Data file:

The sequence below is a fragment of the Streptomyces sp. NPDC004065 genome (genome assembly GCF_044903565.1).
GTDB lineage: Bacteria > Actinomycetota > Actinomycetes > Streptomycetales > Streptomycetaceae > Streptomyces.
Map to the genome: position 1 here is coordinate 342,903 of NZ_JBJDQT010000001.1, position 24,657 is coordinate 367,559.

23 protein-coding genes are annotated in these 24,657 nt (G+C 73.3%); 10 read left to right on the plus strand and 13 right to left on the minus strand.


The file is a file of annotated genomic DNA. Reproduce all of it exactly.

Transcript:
The sequence below is a fragment of the Streptomyces sp. NPDC004065 genome (genome assembly GCF_044903565.1).
GTDB lineage: Bacteria > Actinomycetota > Actinomycetes > Streptomycetales > Streptomycetaceae > Streptomyces.
Map to the genome: position 1 here is coordinate 342,903 of NZ_JBJDQT010000001.1, position 24,657 is coordinate 367,559.

23 protein-coding genes are annotated in these 24,657 nt (G+C 73.3%); 10 read left to right on the plus strand and 13 right to left on the minus strand.